Theatre veterans Shanta Gokhale and Mahesh Dattani have collaborated to bring to the stage the conflicts and struggles of the Iron Lady Irom Sharmila.
On 26 July 2016, when the world was glued to their television sets watching the teary eyed Irom Sharmila breaking her 16 years of hunger strike, the eminent playwright and theatre-critic Shanta Gokhale was also grappling with the news. Having gained a keen interest in the revolutionary’s non-violent struggle to repeal Armed Forces Special Powers Act (AFSPA) from Manipur, Gokhale, in her solidarity, had already penned down a tributary play on her undying spirit. Although the schismatic event deemed Gokhale’s play irrelevant, the subsequent developments in Irom’s life including her standing in elections and her desire to get married, presented conflicts that reinforced Gokhale to pen the following act in her play. The two-act play Mengoubi: The Fair One which returns for its fifth show in the city today, is not just a regular tribute to the Iron Lady, but within its emotional conflict, brings to the fore the magic that Gokhale and director Mahesh Dattani are known for creating.
After breaking her strike, when Sharmila contested the elections, her loss produced emotional reactions that ranged from disappointment to shock. Framing this event as a point of conflict in the narrative, Gokhale says, “Now she was out; she was in the open; she could eat and drink; she was standing in the elections, but there was a man waiting for her for a long time. As a woman, I just wondered which way she would go? Would she continue her political work even after her defeat, or would she choose love over political work? So, that became an interesting question for me.”
Much to our surprise, the first act of the play situates itself in a house of a middle-class homemaker in Delhi, who in her blissful ignorance is far removed from the socio-political upheaval of the North-Eastern state. As Gokhale reveals, this character is an amalgamated reflection of the discriminatory, ignorant, and complacent middle-class society, and it was important to locate her in Delhi since it’s the centre of the power. The nameless character soon finds herself trapped in nightmarish sequences where an ensemble of storytellers acquaints her with the culture of Manipur and the story of Sharmila. It is in these dream sequences when the narrative moves into a surreal realm, where the eminent veteran theatre director Dattani finds his aesthetic fulfillment as a director.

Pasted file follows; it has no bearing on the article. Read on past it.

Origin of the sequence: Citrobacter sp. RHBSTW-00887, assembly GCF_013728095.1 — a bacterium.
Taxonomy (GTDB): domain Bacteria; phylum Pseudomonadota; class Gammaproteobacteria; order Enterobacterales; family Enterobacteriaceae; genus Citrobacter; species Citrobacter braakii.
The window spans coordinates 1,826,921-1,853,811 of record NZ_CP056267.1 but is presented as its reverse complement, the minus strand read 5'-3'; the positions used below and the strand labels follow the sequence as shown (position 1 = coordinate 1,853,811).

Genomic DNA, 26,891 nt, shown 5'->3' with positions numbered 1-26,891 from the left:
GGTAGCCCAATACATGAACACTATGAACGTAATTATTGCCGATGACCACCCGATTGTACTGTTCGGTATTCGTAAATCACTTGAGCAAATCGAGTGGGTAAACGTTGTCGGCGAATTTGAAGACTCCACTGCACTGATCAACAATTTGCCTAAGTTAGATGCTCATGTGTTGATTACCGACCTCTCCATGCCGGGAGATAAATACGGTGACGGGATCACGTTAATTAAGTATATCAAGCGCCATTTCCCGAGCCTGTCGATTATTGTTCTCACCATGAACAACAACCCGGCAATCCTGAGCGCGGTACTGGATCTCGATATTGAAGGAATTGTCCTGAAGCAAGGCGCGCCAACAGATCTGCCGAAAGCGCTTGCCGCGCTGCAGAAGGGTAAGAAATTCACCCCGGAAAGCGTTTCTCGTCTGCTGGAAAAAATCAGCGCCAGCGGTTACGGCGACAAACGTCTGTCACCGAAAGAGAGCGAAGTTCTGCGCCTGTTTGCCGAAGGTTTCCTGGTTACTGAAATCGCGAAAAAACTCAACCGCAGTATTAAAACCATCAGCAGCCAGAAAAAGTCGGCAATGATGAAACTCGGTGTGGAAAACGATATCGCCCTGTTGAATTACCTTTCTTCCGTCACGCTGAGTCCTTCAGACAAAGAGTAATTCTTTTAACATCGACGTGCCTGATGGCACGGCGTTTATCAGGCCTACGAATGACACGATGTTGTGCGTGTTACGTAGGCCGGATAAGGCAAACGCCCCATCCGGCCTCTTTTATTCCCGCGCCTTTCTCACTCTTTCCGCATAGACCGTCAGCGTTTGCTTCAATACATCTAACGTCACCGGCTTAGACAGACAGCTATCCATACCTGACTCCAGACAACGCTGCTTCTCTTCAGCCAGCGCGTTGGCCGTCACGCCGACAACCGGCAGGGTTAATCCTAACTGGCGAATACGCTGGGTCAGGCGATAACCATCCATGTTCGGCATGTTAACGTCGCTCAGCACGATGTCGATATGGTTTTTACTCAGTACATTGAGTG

“It has elements of storytelling, so it was possible for me to bring an ensemble of dancers and storytellers to tell these stories. We see a very visually stylistic enactment of stories of Manipur; some of them are very romantic while others are horrific and violent. It sort of tells you what the country is and what the beauty of the country stands for, and how the beauty of the country, the state that is being violated,” he reveals. Additionally, talking about his play-design he says, “There is quite a bit of dancing and creating strong images by the ensemble through the movement and tableau of the military, insurgency, and innocent citizens. I think that is what is the storytelling is in my design.”
Dattani, who has written some of the most widely- staged English language plays in India, finds directing someone else’s text more creatively liberating and inspiring. While Gokhale, in a bid to universalise the play had parallels to the Greek tragedy Antigone in the script, the director removed the segment as he reveals, “As a dramatist, I think its very important to focus on the specific moment and location. And the universal truth will come true as a result.” Although an eclectic selection of songs used in the play like John Lennon’s Give Peace A Chance, Tagore’s Ekla Chalo Re, some original compositions set to the poetry of Sharmila, Thangjam Ibopishak and lyrics by Gokhale herself, among others, is an evocation that the core conflict of the play is truly universal.
While the forces in the first act focuses on bridging the distance between the two women, almost allegorical of the alienation between the mainland and the North- Eastern states, the second act brings them together in a surreal space where the actuality of the meeting remains ambivalent or as Dattani puts it suavely, “after a point we stop caring what’s real and what’s unreal and get involved in the dramatic situation above anything else.” For the second act, Gokhale was actually inspired by a Facebook post written by her daughter actress Renuka Shahane who offered her house to Sharmila when the latter had no place to stay after breaking her strike. “All of us were extremely upset the way she had been rejected. Ironically, she had to continue living in the hospital where she was incarcerated, so for a woman like that not to have a home in her country for which she had to keep fighting seemed so tragic. So, I thought it’s the kind of thing this woman would do, and so she writes a post-card inviting Sharmila,”
Gokhale reveals. Moreover, as the dramatic conflict of the play based on Sharmila is completely external in the first act, we see a change in the conflict, as Sharmila now appears to be torn in an internal conflict in the second act.
Mengoubi: The Fair One is definitely a beautifully spun ode to Sharmila, but the fact that it’s not written or directed as a bio-drama, brings forth the muse’s intimate nature of her struggle, hence humanising the ignorant. “Shanta has not written a bio-drama, it does not give you an account of what has happened in her life. It gives you a situation and her immediate conflict. We don’t really know what she is thinking at this point. So it is inferred upon by the playwright, that this is her dilemma, and that is what the play focuses on,” concludes Mahesh.
The play will be performed today and tomorrow at Prithvi Theatre, from 9 pm onwards